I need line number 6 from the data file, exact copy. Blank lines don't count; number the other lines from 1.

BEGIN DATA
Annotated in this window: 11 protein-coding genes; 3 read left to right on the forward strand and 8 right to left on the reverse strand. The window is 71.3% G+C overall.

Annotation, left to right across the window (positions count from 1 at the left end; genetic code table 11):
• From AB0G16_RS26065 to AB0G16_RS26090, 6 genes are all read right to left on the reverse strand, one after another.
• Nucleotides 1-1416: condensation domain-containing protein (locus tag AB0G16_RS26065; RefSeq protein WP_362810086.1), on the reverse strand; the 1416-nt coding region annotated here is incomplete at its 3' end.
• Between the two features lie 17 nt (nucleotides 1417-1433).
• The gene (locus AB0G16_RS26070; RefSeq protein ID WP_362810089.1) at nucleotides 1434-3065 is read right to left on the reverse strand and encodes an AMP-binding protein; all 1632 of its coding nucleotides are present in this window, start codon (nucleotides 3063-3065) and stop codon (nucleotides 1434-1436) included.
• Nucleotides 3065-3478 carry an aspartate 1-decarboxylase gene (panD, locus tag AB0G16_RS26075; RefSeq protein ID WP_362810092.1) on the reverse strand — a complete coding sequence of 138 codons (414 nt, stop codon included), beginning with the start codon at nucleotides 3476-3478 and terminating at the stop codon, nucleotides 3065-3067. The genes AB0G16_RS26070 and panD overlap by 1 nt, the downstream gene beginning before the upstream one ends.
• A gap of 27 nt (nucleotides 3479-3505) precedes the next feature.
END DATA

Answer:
• The gene (locus AB0G16_RS26070; RefSeq protein ID WP_362810089.1) at nucleotides 1434-3065 is read right to left on the reverse strand and encodes an AMP-binding protein; all 1632 of its coding nucleotides are present in this window, start codon (nucleotides 3063-3065) and stop codon (nucleotides 1434-1436) included.